Great Britain has a strong economy
The British economy collapses
There has never been a slump in economic output like in the second quarter of the year in Great Britain since the statistics were kept: The gross domestic product (GDP) collapsed from April to June by 20.4 percent compared to the previous quarter, as the statistics office in London announced. Since the British economy shrank in the previous quarter, it is now officially in recession.
For comparison: the German economy contracted in the second quarter by 10.1 percent, only about half as much. But the corona pandemic has also hit Great Britain particularly hard. So far, according to Johns Hopkins University, 313,394 infections have been found in the United Kingdom and 46,611 people have died of COVID-19. After initial hesitation, Prime Minister Boris Johnson's government had implemented a tough lockdown that brought large parts of the economy to a standstill.
Decline like it has not for 100 years
The government's tough measures to contain the pandemic fell mostly in the second quarter. After the slump, however, the British economy was able to recover a little. In June economic output rose by 8.7 percent in a month-on-month comparison, according to statisticians in London.
"Great Britain pays a high price because the British government initially did not react adequately to the pandemic," Holger Schmieding told DW about the latest figures. The chief economist at Berenberg Bank added that although the government reacted too late, it finally reacted correctly. "Now there is a good chance of a third quarter recovery."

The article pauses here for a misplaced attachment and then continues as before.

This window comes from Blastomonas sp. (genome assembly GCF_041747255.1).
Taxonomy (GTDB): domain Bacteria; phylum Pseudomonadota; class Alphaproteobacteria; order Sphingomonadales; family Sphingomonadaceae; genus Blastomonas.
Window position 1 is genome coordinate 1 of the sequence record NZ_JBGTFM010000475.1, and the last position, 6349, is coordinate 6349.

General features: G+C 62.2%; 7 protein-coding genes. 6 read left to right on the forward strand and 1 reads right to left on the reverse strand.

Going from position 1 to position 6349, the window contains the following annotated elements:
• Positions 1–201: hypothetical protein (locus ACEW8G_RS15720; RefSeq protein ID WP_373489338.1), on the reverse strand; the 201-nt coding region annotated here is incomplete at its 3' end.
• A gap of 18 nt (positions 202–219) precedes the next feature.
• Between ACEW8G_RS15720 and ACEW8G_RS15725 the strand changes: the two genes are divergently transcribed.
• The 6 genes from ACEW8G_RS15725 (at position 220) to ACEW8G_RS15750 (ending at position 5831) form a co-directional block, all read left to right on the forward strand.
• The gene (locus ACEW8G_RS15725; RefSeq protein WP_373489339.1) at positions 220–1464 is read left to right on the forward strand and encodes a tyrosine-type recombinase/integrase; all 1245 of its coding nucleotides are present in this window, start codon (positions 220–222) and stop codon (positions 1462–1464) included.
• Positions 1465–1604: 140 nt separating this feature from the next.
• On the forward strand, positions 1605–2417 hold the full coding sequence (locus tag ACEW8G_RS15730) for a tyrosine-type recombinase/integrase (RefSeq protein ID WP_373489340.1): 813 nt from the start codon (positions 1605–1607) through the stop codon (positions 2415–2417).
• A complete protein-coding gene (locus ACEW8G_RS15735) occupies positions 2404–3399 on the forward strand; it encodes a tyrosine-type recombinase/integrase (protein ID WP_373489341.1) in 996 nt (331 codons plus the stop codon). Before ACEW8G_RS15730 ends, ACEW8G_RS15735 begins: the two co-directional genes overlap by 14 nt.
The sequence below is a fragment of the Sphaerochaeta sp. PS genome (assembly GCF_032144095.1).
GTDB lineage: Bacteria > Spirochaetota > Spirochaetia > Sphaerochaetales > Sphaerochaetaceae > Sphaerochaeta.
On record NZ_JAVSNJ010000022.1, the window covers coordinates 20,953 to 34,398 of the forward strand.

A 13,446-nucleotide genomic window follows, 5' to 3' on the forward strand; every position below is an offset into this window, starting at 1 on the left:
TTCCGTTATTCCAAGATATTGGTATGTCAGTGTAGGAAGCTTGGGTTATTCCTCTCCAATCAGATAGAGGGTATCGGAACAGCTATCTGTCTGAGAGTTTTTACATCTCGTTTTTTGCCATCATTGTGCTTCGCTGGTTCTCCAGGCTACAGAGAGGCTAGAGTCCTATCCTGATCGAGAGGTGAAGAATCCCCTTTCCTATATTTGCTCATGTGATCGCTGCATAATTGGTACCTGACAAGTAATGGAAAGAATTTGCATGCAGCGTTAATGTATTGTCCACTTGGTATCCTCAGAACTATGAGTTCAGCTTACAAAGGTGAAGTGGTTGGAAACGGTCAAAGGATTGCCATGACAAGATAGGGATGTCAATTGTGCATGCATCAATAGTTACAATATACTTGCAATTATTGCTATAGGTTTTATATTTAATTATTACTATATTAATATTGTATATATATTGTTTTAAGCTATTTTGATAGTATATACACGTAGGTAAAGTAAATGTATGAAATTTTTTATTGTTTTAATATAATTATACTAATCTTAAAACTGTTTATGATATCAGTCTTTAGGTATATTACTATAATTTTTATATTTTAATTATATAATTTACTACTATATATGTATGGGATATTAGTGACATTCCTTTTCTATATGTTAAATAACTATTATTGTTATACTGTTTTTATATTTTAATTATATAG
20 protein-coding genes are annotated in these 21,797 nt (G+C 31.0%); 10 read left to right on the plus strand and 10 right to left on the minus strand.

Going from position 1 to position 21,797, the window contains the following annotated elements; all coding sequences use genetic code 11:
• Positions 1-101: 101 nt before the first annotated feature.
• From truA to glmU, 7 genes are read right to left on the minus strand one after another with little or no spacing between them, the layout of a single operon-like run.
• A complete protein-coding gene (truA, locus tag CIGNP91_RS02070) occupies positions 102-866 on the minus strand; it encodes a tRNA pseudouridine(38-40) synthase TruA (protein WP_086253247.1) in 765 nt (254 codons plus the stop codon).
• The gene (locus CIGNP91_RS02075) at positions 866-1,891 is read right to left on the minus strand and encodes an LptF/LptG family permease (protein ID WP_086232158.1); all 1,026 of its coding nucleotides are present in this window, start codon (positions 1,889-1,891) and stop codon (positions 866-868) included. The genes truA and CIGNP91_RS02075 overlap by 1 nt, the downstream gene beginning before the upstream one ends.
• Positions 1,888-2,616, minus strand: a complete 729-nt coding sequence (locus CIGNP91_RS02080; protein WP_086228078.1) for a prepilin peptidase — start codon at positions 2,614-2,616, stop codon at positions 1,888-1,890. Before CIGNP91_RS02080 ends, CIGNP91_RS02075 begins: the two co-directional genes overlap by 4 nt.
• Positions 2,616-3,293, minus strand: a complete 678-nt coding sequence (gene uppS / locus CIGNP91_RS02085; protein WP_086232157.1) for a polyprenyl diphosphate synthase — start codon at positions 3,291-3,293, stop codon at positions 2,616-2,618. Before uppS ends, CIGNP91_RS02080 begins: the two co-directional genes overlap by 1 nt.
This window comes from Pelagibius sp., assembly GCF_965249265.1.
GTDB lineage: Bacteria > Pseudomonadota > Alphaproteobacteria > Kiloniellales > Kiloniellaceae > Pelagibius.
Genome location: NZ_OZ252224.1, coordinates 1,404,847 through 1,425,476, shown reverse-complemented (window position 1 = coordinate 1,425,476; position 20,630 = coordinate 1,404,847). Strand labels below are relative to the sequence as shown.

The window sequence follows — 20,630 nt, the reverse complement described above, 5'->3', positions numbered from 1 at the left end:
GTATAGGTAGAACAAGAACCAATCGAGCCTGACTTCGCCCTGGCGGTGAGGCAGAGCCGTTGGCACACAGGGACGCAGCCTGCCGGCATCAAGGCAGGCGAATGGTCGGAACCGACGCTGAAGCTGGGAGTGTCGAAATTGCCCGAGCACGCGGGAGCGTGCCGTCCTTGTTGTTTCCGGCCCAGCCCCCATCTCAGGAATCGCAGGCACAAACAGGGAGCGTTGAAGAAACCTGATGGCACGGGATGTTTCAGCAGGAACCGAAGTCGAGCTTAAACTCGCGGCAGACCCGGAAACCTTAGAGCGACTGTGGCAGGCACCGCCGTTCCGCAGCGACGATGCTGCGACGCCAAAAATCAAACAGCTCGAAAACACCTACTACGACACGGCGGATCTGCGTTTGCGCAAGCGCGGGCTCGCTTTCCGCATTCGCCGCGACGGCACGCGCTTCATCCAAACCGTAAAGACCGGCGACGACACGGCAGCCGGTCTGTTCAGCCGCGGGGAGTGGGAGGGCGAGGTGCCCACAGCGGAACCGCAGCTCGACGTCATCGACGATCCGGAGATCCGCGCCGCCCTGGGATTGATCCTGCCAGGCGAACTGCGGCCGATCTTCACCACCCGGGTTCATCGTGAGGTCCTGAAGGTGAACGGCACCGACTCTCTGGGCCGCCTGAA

According to a forecast by the British central bank, the country's gross domestic product should fall by a total of 9.5 percent this year - an economic downturn the likes of which Great Britain has not experienced in around 100 years. According to this forecast, growth of nine percent should follow next year.
The crisis is already leaving its mark on the British labor market: the number of employees fell by 220,000 from April to June. The statistics office in London had already announced this on Tuesday. This means that more jobs have been lost in Great Britain during the Corona recession than since the financial crisis in 2009. Experts assume that some of the people without work have not tried to find a new job for the time being and that this is therefore not included in the unemployment rate.
In addition, the country has cushioned the consequences of the pandemic with a program that is based on the German short-time work, the "Job Retention Scheme". However, the program expires at the end of October. The central bank in London assumes that the unemployment rate could roughly double to 7.5 percent by the end of the year.
Brexit doesn't help
According to Berenberg economist Schmieding, Brexit also played a role in the slump. "The British economy has been weakened by Brexit for more than three years. You can see that in the reluctance to do business and investments," Schmieding told DW. However, this is only secondary to the pandemic.
ar / AR (rtr, dpa)
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